Birds of the Bible – At the National Aviary

Wattled Curassow (Crax globulosa) by Lee at National Aviary

Wattled Curassow (Crax globulosa) by Lee at National Aviary

Birds of the Bible – at the National Aviary in Pittsburgh, PA seems like a logical topic if you have been reading the blog lately. As you may be aware, Dan and I, visited the Aviary a few weeks ago. What a fantastic place to see birds from all around the world. With over 800 birds, there had to be some of the birds mentioned in the Bible.

The Bible says that all birds were created by the Lord, so technically, they all qualify. For this blog, I will confine it to named types of birds. Birds mentioned below are in the same family of the named bird, at least according to the IOC list of Families and Orders.

I know all the birds of the hills, and all that moves in the field is mine. (Psalms 50:11 ESV)

And these are they which ye shall have in abomination among the fowls; they shall not be eaten, they are an abomination: the eagle, and the ossifrage, and the ospray, And the vulture, and the kite after his kind; Every raven after his kind; And the owl, and the night hawk, and the cuckow, and the hawk after his kind, And the little owl, and the cormorant, and the great owl, And the swan, and the pelican, and the gier eagle, And the stork, the heron after her kind, and the lapwing, … (Leviticus 11:13-19 KJV)

Birds of the Bible

Their birds change from time to time and what is seen will change. We saw many more birds, but these are only the Birds mentioned by name in Scripture.

More photos will be added to the slide show as we get more IDs and convert Dan’s to JPG format.

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4 thoughts on “Birds of the Bible – At the National Aviary

  1. My goodness! I’m always amazed at how much variety God provides. And to think Adam got to name them all!

    I’ve never gotten into the scientific name of species … always felt blessed just to know and remember the common name … but it would’ve been nice to start out that way.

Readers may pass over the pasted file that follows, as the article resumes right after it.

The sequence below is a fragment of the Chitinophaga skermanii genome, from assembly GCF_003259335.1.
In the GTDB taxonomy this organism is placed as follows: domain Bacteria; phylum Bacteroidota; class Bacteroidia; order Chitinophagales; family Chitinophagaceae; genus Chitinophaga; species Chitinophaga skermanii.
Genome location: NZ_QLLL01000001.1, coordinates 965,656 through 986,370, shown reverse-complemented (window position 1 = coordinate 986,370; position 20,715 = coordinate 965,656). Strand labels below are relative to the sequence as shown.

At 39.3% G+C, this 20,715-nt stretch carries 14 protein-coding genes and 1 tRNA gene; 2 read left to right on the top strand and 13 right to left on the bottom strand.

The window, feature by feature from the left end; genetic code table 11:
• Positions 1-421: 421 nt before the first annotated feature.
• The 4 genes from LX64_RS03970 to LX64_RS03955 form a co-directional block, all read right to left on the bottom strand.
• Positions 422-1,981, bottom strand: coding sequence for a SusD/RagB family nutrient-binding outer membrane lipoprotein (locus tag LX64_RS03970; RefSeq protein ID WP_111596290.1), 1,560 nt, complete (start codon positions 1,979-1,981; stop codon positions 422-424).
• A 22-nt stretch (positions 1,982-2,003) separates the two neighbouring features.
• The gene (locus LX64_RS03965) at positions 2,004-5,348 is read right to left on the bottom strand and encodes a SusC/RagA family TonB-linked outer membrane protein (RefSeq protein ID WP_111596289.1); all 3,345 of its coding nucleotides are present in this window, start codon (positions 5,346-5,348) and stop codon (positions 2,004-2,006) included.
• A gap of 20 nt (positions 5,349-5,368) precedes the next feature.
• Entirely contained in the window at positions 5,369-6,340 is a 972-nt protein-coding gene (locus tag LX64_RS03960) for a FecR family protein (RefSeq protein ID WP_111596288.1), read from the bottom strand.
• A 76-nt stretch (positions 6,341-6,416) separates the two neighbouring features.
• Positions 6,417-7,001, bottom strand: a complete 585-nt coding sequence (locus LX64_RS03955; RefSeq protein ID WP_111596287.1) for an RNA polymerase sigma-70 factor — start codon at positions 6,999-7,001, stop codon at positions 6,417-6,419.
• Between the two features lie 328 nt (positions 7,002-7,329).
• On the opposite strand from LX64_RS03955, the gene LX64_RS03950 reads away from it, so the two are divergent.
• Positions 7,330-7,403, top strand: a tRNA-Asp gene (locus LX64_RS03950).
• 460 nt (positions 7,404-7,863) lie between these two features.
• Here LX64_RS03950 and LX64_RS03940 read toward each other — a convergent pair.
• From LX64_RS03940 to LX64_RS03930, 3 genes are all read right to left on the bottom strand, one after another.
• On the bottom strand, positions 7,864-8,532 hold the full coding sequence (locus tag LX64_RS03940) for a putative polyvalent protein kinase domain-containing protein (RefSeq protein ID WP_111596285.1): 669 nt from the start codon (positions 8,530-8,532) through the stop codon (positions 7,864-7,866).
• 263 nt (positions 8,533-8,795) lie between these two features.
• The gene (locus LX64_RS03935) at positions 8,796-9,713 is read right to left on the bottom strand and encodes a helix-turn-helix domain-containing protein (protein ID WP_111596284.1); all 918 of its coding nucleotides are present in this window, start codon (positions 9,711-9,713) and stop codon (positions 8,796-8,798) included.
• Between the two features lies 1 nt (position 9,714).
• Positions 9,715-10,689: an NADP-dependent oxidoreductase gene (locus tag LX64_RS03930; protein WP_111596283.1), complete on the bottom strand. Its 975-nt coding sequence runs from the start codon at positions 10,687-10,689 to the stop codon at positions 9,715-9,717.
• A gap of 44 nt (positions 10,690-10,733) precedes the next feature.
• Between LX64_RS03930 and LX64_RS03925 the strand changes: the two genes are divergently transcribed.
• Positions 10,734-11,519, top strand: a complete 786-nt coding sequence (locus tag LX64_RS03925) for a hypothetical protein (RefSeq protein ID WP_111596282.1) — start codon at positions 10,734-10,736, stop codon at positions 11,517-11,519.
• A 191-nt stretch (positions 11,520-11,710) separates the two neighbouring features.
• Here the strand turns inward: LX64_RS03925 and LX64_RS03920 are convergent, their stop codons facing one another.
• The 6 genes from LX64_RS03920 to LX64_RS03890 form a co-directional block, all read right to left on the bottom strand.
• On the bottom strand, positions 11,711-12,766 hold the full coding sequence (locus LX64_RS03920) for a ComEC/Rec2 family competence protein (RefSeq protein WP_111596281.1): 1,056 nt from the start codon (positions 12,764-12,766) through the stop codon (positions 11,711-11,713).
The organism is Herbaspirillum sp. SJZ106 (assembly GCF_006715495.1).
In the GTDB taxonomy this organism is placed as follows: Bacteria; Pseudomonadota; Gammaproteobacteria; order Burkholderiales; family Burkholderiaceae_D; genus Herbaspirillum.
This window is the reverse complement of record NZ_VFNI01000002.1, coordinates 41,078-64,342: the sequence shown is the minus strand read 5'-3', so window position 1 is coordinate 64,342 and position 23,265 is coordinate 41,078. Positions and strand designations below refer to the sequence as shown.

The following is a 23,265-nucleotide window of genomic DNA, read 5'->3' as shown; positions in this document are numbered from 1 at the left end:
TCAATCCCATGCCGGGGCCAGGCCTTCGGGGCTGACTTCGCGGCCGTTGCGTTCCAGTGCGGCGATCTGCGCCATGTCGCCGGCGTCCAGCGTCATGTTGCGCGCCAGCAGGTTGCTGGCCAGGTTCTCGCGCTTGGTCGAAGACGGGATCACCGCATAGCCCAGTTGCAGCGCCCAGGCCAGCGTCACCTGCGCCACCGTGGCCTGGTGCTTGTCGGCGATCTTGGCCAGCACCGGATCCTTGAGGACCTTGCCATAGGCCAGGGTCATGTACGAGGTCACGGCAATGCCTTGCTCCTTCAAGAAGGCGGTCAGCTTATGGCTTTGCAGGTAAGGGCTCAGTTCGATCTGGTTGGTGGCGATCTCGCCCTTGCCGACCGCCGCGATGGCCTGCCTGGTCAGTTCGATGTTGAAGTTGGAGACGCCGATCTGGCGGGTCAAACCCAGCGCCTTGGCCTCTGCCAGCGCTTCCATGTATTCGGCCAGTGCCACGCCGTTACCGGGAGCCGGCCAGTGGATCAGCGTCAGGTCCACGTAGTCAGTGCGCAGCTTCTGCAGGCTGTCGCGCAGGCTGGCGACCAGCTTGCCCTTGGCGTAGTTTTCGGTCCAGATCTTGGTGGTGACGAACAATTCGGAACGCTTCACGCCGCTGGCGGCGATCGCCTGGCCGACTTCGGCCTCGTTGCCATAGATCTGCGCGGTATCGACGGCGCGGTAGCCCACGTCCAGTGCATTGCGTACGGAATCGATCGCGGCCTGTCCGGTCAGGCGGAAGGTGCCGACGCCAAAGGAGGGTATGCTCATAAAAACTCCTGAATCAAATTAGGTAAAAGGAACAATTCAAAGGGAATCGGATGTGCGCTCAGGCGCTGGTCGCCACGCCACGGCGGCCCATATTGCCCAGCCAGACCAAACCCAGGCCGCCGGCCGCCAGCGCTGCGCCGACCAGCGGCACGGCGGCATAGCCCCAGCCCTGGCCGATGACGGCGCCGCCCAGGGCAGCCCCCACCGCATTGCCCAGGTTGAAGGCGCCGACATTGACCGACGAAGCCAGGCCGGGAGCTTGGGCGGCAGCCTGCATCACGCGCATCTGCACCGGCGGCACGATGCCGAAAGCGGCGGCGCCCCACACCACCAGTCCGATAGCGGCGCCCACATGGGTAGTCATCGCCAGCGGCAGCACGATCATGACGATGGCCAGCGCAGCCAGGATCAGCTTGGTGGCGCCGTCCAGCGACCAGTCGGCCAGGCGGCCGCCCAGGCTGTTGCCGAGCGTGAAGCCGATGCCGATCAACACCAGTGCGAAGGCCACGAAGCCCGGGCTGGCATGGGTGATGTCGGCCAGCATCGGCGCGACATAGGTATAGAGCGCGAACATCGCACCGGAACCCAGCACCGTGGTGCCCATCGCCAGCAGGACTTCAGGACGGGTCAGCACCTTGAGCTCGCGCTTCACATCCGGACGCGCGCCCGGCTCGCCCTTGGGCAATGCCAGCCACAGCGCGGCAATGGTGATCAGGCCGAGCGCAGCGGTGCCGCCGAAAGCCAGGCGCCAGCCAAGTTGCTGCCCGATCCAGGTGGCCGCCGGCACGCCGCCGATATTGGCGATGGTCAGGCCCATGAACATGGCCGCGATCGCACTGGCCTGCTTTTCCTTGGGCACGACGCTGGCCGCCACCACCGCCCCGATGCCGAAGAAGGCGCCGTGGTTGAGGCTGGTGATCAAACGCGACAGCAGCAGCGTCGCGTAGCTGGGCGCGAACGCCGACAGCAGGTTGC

I checked out the Cracidae link. Also didn’t realize there were so many guans! They were fun to watch, but became so common, I stopped snapping photos. Such huge birds do bring quite the admiration to one’s heart over them!


  2. How exciting to see the Curassow! You know how much I love Costa Rica and the critters that I enjoyed so much for the months I was there. The Great Curassow is the one that I got to know and on my 2nd trip I returned from lunch one day to my cabin to find a pair of them doing mating rituals in front of the cabin. Got tons of pictures (deleted 75%) and videos too. It was VERY VERY cool for sure.

    I love getting to see another variety. Didn’t even know there was another one. You provide so much information and knowledge, it’s just amazing!

    You can view the photos of the Great Currasows during that time in front of the cabin at this link. You’ll need to click the arrows to continue through the show of them. It was a highlight moment of my life for sure!

    Here’s the 2 videos link if you’d like to see that – they are the first two videos on the page:

    You’ll gag at the female’s (brown one) head bobbing routine! You can hear the Montezuma Oropendulas in the background. I loved those birds also but not as easy to watch up in the canopy.

    Thank you for the delight of knowing they have cousins. :-)



    • What was so neat about the Curassow was that I was talking to the staff member and when I turned around, I was face to beak with it. Talk about “in your face!” I had to back up to get the picture. Actually there are 14 different Curassows. There is the Nocturnal, Crestless, Salvin’s, Razor-billed, Alagoas, Helmeted, Horned, Great, Blue-billed, Yellow-knobbed, Black
      Wattled, Bare-faced and the Red-billed. See the Cracidae Family. They are at the very bottom.


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